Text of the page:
Session Type: Abstract Submissions (ACR)
Background/Purpose: Sarcoidosis is a systemic inflammatory disease characterized by the formation of non-caseating granulomas. Osseous involvement in sarcoidosis is a rare manifestation and has infrequently been reported. The distribution of lesions, clinical presentation, treatment strategies, and outcomes of patients with osseous sarcoidosis are unclear. We have reviewed our experience with osseous sarcoidosis to better characterize these clinical features.
Methods: Potential cases of osseous sarcoidosis seen at a large tertiary care academic hospital by the Division of Rheumatology, Immunology and Allergy and the Division of Pulmonary and Critical Care Medicine were identified through directed inquiry and electronic health record queries. Cases were defined as having pathologic evidence of non-caseating granulomas on bone biopsy or evidence of osseous lesions on imaging attributable to sarcoidosis by the radiologist, treating clinician, and reviewer. Characteristics of the clinical presentation, treatment, and outcomes were obtained from thorough medical record review.
Results: We identified 19 cases of osseous sarcoidosis (9 with biopsy-proven disease and 10 with diagnosis based on imaging and clinical presentation). Osseous lesions were detected by imaging during the initial presentation for sarcoidosis in 11 of 19 cases (58%). In those who had a prior established diagnosis of sarcoidosis, the mean duration of sarcoidosis before osseous detection by imaging was 4.8 years. The mean duration between detection of lesions on imaging and definitive clinical diagnosis in those who had a bone biopsy was 344 days. Other systemic features of sarcoidosis were present in 18 out of 19 cases (95%). Hilar lymphadenopathy was present in most cases (16 out of 19, 84%). Symptoms were present in 10 out of 19 cases (53%) and consisted mostly of low back pain, arthralgias/arthritis, and soft tissue swelling. Lesions were detected by magnetic resonance imaging (13 cases) and positron emission tomography (8 cases). All patients had more than one bone involved. Most patients (89%) had axial involvement, primarily in the pelvis and lumbar spine, and required no specific treatment if lesions were discovered incidentally. A minority of cases (9/19, 47%) were treated specifically for osseous sarcoidosis, mostly with prednisone and hydroxychloroquine. Two cases required multiple medications, including anti-tumor necrosis factor therapy, for refractory symptomatic osseous sarcoidosis. At last follow-up, 16 out of 19 (84%) patients were asymptomatic from osseous lesions.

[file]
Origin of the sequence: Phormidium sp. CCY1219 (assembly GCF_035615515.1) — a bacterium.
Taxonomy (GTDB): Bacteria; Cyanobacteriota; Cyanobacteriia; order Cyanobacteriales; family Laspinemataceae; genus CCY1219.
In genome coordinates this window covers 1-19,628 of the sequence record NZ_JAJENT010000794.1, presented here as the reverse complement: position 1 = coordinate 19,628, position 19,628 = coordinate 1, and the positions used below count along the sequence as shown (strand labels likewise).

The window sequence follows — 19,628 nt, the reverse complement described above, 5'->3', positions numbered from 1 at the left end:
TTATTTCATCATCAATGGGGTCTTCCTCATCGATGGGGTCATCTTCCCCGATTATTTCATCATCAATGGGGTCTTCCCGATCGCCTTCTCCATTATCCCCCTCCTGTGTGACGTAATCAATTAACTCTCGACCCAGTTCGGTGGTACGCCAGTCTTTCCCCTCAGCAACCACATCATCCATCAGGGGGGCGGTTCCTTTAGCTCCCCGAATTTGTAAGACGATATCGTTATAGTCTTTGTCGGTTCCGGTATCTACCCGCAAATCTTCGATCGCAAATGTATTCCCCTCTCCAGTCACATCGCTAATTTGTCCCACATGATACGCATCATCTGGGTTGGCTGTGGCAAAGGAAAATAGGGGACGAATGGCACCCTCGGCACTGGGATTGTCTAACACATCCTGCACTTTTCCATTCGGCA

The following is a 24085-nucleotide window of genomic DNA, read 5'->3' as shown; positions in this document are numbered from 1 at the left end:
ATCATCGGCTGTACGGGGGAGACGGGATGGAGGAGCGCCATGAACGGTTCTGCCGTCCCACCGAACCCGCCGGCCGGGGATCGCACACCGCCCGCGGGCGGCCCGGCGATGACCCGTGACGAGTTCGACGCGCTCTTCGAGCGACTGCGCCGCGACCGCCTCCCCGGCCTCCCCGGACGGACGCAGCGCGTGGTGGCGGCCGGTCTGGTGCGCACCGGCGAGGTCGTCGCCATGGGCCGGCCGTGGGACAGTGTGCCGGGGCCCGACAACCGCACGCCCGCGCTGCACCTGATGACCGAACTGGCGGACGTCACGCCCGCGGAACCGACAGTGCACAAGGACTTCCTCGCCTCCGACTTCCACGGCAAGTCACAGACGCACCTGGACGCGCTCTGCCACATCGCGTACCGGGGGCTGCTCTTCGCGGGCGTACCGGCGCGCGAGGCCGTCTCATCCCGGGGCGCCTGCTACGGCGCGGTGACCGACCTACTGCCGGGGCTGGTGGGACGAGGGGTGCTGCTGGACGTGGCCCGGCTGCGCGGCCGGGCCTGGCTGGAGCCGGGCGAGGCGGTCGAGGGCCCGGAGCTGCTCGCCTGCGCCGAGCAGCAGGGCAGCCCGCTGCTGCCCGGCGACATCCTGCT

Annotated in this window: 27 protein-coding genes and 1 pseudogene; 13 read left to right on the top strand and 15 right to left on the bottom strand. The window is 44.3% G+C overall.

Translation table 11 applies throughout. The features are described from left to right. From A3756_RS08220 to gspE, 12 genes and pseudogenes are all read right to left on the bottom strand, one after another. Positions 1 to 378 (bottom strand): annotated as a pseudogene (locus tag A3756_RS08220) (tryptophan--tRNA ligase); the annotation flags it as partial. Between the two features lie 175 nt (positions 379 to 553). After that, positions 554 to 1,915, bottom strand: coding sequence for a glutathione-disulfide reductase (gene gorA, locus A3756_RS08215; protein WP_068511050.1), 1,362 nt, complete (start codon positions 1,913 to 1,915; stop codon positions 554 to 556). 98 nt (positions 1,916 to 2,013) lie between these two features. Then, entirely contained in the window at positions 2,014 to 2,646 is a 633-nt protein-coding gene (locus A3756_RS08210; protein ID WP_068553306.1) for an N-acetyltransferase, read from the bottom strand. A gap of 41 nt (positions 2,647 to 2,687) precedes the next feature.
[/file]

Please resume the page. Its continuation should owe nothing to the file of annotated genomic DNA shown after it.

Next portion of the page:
Conclusion: We have identified the largest series of osseous sarcoidosis and characterized its clinical presentation, treatment, and outcomes. Patients with osseous sarcoidosis had multiple bones affected and generally had other systemic manifestations of sarcoidosis. A minority of patients required treatment of their osseous sarcoidosis for relief of symptoms and most patients were symptom-free at last follow-up.
J. A. Sparks,
J. I. McSparron,
C. H. Fanta,
UpToDate and McGraw-Hill,
J. S. Coblyn,
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ACR Meeting Abstracts - https://acrabstracts.org/abstract/osseous-sarcoidosis-clinical-presentation-treatment-and-outcomes-experience-from-a-large-tertiary-care-academic-hospital/